Katha Pollitt’s new book of poems, The Mind-Body Problem, has just been published by Random House.
I am not a wonk. Usually this is not a problem. But when it comes to healthcare reform, it matters. You see, I long to dash forward, flaming sword in hand, to champion President Obama’s healthcare plan. Every day I get e-mails from Health Care for America Now, Organizing for America, MoveOn.org and similar groups urging me to write my Congressman, attend a town-hall meeting, host a gathering. But how can I speak knowledgeably about a plan that does not yet exist and in which the parameters keep shifting?
I’d like to tell people, Obama’s plan is great–for example, it has a public option that will insure those who can’t afford private coverage, help rein in the insurance companies by competing with them for members and drive down drug prices through forceful negotiation. But maybe the final bill won’t allow the government to negotiate drug prices, because that’s the price of Big Pharma’s support, which apparently the Obama administration negotiated for in secrecy. Maybe it won’t even have a public plan; it will have insurance co-ops instead. And then, maybe, I should say those will be just as good, as Rahm Emanuel’s brother, Ezekiel Emanuel, the MD/PhD bioethicist, says.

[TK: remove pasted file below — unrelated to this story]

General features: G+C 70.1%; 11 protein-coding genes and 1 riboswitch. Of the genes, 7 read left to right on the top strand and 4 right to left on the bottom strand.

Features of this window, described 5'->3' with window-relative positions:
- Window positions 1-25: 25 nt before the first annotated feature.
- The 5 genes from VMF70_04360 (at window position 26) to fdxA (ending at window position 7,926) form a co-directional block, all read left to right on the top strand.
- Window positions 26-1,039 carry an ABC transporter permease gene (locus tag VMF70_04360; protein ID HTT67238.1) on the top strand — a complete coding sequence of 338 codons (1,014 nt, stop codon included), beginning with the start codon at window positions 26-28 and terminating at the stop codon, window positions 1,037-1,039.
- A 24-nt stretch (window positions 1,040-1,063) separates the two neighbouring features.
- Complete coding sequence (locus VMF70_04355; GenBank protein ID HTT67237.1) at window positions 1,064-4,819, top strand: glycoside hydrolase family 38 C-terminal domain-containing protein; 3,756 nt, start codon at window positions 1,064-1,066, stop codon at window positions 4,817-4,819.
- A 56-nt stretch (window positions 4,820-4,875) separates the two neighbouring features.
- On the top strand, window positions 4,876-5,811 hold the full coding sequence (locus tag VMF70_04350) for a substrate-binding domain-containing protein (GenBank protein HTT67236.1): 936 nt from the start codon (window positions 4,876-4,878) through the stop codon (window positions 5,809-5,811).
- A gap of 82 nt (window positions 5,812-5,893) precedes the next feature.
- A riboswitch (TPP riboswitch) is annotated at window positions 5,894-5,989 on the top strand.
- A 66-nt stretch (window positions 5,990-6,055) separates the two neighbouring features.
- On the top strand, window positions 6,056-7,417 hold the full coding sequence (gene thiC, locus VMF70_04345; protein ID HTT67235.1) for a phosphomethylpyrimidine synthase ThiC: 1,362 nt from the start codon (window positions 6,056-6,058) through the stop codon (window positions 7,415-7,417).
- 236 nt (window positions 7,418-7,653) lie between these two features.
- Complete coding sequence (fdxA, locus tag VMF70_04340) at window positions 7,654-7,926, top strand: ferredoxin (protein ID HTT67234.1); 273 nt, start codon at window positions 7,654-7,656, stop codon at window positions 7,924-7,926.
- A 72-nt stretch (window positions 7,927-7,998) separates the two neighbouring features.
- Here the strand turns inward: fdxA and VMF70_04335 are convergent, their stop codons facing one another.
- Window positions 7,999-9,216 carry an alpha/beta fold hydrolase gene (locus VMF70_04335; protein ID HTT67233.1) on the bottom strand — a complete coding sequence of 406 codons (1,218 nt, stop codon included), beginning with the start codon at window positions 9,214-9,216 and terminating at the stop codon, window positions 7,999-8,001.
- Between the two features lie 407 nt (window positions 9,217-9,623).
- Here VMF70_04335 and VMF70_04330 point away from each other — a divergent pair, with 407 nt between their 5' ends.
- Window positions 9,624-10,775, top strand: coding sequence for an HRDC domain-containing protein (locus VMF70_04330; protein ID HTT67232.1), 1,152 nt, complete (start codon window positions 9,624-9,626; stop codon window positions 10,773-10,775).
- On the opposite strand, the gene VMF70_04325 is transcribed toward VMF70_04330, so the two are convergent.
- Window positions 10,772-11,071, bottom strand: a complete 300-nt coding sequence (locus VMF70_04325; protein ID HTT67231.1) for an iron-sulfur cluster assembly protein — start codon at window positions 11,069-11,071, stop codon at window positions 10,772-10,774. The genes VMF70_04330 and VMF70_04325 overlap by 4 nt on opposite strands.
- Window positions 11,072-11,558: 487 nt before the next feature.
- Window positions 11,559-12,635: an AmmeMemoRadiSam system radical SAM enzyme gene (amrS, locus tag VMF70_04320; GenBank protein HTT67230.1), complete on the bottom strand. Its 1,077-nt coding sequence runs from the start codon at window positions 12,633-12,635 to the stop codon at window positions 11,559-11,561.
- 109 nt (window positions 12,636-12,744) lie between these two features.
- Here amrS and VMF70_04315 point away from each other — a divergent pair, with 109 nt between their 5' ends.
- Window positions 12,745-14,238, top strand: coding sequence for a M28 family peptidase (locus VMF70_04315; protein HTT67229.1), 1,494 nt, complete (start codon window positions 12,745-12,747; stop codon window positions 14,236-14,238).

OK, but what are insurance co-ops? I poked around online for fifteen minutes and discovered that they’re untested, small, unregulated, that they exist in twenty states and that Senator Kent Conrad of North Dakota really likes them–but I didn’t discover what they actually are. I understand “public option,” and “public” has a good, strong ring to it–it says, Healthcare is a right, part of the common good, something everyone should have, and if you can’t afford it in the marketplace, the government will provide it. “Insurance co-op” speaks a whole other language, of commerce and complexity and exclusivity.
Sarah Palin puts forward crazy lies about how “Obama’s death panel” will euthanize Trig Palin and the elderly; right-wing radio hosts like Rush Limbaugh talk about socialism and compare Obama to Hitler. We respond with wonkery: burdens lifted from small business, the unsustainability of rising costs. But people who would believe Obama wants to kill Grandma are the last people who’ll respond to rational economic arguments. They are too irrational and, let’s face it, too ignorant. The retirees ranting about the evils of government healthcare don’t even get that the Medicare they rely on is a government program.